The proponents of the report feel that if the OBRM was an independent body and in charge of mitigation it would level out some of the confusion surrounding fire mitigation.

Further to this the report suggests that greater funding should be made available for mitigation, including funding from the ESL.

Mr Sanderson said a long-term problem in controlling fires is getting decent firebreaks and access ways put in.

“That is the bottom line,” he said.

“You can look at reports for the past five years and cross out Esperance and put in other town names that have been through big fires and you see the same issues arising.

“Mitigation work is a key concern raised after big fires.

“We just want to see some change made, if you can get good mitigation work done, it helps so much in being able to put fires out.”

A large section of the report is devoted to the ESL and the perceived shortcomings in how it is being distributed.

The ESL is the State Government charge which is levied on rates notices issued by local government.

In the year 2015/16 there was $320.5 million in revenue raised from the ESL.

Section 38 of the Fire and Emergency Services Act 1998 (WA) provides that the ESL be applied only for the purposes of the Emergency Services Acts.

The purpose of the Emergency Services Acts are, broadly speaking, to:

* Provide for functions relating to the provision and management of emergency services;

* Make better provision for diminishing the dangers resulting from bush fires, and for the prevention, control and extinguishment of bush fires; and

* Consolidate and amend the law relating to the prevention and extinguishing of fires, the confining and ending of hazardous material incidents and the protection of life and property from fire, hazardous material incidents and accidents.

The ESL can therefore be used, in accordance with the legislation, for both mitigation and response activities.

ESL funds are forwarded directly to DFES which is responsible for distributing the funds to the appropriate place. DFES is responsible for administration of the ESL pursuant to part 6A of the Fire and Emergency Services Act.

The distribution of ESL funds was a topic covered in both the Keelty Report and the recent Ferguson Review of the Waroona fires.

The Cascade Scaddan report has labelled as one of its 12 recommendations that DFES is removed as the body responsible for the administration and distribution of the Emergency Services Levy, with these responsibilities to be transferred to an independent body.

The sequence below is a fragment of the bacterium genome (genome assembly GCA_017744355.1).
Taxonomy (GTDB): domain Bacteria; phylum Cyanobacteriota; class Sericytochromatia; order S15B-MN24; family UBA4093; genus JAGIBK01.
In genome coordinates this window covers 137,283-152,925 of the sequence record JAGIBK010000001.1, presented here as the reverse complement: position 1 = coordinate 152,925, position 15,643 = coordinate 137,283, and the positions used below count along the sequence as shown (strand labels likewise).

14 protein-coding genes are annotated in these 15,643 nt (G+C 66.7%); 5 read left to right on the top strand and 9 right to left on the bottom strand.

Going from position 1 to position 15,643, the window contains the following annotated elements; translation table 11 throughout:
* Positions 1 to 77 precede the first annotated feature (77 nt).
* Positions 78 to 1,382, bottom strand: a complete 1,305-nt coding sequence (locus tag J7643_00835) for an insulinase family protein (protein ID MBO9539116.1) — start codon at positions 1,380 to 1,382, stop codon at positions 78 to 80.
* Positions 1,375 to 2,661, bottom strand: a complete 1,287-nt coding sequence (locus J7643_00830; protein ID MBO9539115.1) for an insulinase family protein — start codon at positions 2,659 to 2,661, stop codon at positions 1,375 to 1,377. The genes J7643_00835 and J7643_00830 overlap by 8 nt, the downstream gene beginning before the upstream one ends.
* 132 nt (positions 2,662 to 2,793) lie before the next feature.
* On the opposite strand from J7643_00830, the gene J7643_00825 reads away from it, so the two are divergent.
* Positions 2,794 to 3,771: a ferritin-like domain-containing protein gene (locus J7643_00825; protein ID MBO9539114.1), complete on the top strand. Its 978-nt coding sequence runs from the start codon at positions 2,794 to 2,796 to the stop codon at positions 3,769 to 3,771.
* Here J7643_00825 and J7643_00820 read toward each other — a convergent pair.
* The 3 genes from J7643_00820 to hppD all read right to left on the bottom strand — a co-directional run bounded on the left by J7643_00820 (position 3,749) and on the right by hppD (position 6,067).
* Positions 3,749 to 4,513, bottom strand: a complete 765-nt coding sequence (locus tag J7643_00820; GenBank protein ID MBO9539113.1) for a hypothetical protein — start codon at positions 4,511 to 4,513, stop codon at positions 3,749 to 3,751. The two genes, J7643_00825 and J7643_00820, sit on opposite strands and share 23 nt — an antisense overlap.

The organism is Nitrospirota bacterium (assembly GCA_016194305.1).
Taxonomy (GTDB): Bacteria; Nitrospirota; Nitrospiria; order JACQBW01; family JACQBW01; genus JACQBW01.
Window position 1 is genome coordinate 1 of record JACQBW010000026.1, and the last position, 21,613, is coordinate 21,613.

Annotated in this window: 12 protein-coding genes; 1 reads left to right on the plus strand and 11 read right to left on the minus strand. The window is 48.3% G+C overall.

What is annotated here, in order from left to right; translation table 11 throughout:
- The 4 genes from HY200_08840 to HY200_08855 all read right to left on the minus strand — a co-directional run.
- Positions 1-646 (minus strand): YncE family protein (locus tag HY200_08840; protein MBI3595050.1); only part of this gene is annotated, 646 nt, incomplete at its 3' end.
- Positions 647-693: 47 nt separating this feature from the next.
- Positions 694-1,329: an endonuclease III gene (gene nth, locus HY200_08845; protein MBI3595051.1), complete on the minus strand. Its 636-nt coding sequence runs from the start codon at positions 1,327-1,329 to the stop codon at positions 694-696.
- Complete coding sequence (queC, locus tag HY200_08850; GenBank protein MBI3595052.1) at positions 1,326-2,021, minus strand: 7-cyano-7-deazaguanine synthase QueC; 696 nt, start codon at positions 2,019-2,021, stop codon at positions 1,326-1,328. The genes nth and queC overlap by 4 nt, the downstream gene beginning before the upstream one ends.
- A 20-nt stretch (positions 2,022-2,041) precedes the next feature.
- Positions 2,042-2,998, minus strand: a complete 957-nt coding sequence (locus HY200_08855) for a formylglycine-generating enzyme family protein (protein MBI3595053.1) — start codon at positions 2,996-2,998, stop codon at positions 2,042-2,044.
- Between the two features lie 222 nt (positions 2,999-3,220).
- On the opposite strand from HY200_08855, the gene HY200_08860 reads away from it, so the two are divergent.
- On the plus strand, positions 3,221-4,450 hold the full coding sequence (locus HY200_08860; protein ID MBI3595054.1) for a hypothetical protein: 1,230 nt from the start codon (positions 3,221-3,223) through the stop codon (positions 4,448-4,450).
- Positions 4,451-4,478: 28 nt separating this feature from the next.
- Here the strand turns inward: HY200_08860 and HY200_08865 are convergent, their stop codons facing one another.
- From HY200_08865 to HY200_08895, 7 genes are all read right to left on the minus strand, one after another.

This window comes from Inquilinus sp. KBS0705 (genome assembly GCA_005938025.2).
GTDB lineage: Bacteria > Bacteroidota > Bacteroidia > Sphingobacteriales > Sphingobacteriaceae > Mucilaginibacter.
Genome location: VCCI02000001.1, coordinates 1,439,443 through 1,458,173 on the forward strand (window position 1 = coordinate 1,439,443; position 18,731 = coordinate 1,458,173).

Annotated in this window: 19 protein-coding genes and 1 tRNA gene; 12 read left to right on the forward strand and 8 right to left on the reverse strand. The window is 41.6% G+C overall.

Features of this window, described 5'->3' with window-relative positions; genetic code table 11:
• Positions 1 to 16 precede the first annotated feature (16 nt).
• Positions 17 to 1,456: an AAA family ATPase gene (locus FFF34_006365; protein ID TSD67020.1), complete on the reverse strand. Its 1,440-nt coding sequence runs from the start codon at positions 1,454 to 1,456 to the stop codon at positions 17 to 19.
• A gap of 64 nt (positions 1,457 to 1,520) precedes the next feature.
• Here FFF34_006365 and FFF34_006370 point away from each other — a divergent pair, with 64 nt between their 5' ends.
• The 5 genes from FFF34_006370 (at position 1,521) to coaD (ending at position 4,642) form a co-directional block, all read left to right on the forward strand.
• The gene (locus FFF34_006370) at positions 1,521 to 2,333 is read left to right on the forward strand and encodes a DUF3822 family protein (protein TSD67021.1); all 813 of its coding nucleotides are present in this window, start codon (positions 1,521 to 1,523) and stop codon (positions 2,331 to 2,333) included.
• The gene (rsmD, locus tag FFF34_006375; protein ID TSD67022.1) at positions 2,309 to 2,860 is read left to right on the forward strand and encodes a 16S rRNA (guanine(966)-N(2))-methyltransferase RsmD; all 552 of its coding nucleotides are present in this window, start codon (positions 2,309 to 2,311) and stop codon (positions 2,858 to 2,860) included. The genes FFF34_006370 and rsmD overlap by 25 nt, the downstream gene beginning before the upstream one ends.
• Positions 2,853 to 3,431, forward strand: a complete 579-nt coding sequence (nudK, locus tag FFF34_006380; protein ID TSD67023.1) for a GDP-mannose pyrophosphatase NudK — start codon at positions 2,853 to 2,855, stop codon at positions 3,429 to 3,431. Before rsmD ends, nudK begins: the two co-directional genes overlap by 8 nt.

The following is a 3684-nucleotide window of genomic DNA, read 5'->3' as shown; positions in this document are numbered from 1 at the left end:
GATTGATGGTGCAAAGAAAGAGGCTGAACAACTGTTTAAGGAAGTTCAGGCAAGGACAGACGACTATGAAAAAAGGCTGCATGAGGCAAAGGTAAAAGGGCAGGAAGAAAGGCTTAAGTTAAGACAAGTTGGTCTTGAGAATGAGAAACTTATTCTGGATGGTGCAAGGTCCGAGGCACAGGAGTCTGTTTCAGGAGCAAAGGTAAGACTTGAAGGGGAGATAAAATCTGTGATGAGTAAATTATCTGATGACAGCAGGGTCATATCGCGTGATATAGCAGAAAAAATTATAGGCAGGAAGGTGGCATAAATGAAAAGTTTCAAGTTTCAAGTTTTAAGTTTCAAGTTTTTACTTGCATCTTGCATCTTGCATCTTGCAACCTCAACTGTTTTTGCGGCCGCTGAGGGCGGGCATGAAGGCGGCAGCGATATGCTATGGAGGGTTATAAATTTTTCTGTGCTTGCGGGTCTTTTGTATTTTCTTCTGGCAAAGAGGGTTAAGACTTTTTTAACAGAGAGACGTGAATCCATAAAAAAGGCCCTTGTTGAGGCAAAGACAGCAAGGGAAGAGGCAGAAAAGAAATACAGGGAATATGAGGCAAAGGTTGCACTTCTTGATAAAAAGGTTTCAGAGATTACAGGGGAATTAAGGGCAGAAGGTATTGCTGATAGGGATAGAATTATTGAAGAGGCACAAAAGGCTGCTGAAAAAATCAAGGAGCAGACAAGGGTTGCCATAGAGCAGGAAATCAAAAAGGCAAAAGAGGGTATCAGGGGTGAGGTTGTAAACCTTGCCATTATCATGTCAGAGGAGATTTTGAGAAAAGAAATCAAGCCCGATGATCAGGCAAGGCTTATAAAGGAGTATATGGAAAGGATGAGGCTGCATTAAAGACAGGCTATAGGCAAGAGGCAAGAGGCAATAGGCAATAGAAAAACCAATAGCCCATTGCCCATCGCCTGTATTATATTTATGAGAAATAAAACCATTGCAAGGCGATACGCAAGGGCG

Another recommendation within the report is that the current legislative framework governing the preparation for, mitigation of, and response to bush fires in Western Australia be simplified, with a focus on plain English and consistency.

As Pacer Legal outlined in the report there are five pieces of legislation that govern fire mitigation, prevention and response.

There are two major plans that dictate agency responsibilities in relation to mitigation and response to a bush fire; Westplan – Fire and the State Emergency Management Plan, the report states.

“The Analysis of the Plans indicates that there are a number of areas that are unclear”, it said in the report.

“In particular, there are currently two streams of legislation that govern bush fires in Western Australia and which run concurrently; the Emergency Services Acts and the Emergency Management Act 2005 (WA). These must be read together.

“They must also be considered in conjunction with legislation indirectly connected with fire mitigation, prevention, and response, such as the Native Title Act 1993 (Cth), the Land Administration Act 1997 (WA) and the Conservation and Land Management Act 1984 (WA).

“All of the persons and bodies with responsibilities under the aforementioned legislation and policies must work together in reading the legislation and the policies and thereafter administering them.

“In light of the above, the legislative framework results in confusion around the responsibilities for preparation, mitigation and response in respect of bush fires in Western Australia.”

The report recommends that the current legislative framework governing the preparation for, mitigation of, and response to bush fires in Western Australia be simplified, with a focus on plain English and consistency.

Mr Campbell said from a volunteer point of view, the report is not about laying blame, it is about fixing problems in the future.

“We just want to get in and put the fire out,” he said.

“That is what we do. We go and put the fires out and get on with our lives.”

To view the full report go to 苏州美甲美睫培训学校avbfb.org419论坛